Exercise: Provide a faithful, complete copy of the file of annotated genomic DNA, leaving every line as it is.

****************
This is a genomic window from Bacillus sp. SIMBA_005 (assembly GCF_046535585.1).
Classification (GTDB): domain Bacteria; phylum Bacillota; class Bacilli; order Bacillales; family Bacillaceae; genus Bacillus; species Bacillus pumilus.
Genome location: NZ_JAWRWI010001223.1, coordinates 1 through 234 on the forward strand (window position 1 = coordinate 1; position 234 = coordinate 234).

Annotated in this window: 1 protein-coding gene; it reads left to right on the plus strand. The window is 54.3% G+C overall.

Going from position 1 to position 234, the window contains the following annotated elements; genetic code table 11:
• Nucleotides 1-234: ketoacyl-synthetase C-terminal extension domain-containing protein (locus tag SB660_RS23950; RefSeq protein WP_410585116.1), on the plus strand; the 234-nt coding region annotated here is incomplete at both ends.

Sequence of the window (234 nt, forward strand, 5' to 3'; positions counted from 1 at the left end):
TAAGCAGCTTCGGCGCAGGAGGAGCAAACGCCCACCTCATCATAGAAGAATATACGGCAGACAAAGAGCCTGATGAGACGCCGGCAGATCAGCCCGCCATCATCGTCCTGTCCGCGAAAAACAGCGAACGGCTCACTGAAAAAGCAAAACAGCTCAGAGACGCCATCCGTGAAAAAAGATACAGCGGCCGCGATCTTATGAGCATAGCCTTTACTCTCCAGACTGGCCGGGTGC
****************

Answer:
This is a genomic window from Bacillus sp. SIMBA_005 (assembly GCF_046535585.1).
Classification (GTDB): domain Bacteria; phylum Bacillota; class Bacilli; order Bacillales; family Bacillaceae; genus Bacillus; species Bacillus pumilus.
Genome location: NZ_JAWRWI010001223.1, coordinates 1 through 234 on the forward strand (window position 1 = coordinate 1; position 234 = coordinate 234).

Annotated in this window: 1 protein-coding gene; it reads left to right on the plus strand. The window is 54.3% G+C overall.

Going from position 1 to position 234, the window contains the following annotated elements; genetic code table 11:
• Nucleotides 1-234: ketoacyl-synthetase C-terminal extension domain-containing protein (locus tag SB660_RS23950; RefSeq protein WP_410585116.1), on the plus strand; the 234-nt coding region annotated here is incomplete at both ends.

Sequence of the window (234 nt, forward strand, 5' to 3'; positions counted from 1 at the left end):
TAAGCAGCTTCGGCGCAGGAGGAGCAAACGCCCACCTCATCATAGAAGAATATACGGCAGACAAAGAGCCTGATGAGACGCCGGCAGATCAGCCCGCCATCATCGTCCTGTCCGCGAAAAACAGCGAACGGCTCACTGAAAAAGCAAAACAGCTCAGAGACGCCATCCGTGAAAAAAGATACAGCGGCCGCGATCTTATGAGCATAGCCTTTACTCTCCAGACTGGCCGGGTGC